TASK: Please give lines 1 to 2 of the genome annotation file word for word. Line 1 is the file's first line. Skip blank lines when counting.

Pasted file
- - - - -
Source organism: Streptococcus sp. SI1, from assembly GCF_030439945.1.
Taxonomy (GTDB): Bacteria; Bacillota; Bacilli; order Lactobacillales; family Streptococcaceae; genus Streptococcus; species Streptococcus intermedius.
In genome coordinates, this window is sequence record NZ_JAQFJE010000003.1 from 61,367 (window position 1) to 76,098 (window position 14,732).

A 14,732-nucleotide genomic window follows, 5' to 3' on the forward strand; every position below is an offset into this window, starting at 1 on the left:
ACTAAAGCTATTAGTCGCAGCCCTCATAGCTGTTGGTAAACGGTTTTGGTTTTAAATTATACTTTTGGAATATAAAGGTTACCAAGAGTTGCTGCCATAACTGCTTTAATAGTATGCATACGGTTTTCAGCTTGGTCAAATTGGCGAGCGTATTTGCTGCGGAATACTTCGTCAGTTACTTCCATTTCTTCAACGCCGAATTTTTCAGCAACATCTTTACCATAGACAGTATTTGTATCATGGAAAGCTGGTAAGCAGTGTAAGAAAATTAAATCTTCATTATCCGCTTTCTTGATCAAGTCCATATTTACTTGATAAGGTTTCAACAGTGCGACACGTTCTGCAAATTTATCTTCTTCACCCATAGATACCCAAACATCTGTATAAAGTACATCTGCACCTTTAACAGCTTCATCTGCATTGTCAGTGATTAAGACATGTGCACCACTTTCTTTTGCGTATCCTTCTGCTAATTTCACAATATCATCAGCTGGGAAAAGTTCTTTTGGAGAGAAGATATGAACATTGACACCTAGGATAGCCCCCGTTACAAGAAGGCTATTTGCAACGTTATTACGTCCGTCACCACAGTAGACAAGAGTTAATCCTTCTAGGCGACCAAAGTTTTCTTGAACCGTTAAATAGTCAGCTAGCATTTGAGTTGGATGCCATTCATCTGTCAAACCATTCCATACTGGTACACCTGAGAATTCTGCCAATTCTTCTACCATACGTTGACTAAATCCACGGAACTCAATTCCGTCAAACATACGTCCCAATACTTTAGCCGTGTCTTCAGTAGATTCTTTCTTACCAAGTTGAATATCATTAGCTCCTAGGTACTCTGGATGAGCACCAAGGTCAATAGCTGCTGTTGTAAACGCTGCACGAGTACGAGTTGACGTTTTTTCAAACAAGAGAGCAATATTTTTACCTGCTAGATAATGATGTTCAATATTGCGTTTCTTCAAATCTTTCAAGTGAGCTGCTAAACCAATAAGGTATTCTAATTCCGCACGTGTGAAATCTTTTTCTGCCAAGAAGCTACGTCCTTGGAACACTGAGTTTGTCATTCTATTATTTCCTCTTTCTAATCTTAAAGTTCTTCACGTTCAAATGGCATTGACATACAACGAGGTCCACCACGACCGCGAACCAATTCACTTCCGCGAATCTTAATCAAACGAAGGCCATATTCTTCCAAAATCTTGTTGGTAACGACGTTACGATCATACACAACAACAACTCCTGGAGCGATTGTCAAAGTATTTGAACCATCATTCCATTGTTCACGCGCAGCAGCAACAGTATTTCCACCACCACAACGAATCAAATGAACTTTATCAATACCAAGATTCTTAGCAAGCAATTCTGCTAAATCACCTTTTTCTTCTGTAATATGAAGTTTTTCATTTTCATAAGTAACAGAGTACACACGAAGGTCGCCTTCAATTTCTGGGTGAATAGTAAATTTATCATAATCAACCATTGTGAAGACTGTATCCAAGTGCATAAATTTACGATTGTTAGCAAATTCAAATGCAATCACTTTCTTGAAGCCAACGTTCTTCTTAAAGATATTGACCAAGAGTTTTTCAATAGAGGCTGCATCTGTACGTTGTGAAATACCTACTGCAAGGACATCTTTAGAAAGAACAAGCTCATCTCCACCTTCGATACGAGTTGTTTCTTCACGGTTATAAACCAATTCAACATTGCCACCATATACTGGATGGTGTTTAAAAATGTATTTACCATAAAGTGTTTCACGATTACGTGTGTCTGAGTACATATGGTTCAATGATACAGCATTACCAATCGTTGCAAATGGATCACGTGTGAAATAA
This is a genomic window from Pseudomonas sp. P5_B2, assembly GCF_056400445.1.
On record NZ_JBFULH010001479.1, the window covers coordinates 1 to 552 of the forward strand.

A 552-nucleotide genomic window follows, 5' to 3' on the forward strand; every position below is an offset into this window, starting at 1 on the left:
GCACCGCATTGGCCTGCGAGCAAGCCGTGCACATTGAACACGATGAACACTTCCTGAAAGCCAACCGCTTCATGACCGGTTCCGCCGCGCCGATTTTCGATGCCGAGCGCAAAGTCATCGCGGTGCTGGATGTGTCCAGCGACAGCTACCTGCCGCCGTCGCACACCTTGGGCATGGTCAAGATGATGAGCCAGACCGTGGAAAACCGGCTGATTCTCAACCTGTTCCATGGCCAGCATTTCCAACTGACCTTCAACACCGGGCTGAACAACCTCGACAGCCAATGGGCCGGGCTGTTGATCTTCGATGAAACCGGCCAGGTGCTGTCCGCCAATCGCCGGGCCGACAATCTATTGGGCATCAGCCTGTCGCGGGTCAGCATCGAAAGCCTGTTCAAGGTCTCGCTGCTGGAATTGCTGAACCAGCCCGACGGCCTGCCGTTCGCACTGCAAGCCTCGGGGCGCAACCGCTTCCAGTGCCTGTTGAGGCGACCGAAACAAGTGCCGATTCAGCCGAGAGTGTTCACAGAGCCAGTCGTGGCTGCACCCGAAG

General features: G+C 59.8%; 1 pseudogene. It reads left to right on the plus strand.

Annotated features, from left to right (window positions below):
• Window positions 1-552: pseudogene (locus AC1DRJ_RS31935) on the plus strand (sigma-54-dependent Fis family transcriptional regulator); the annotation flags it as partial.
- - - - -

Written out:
Source organism: Streptococcus sp. SI1, from assembly GCF_030439945.1.
Taxonomy (GTDB): Bacteria; Bacillota; Bacilli; order Lactobacillales; family Streptococcaceae; genus Streptococcus; species Streptococcus intermedius.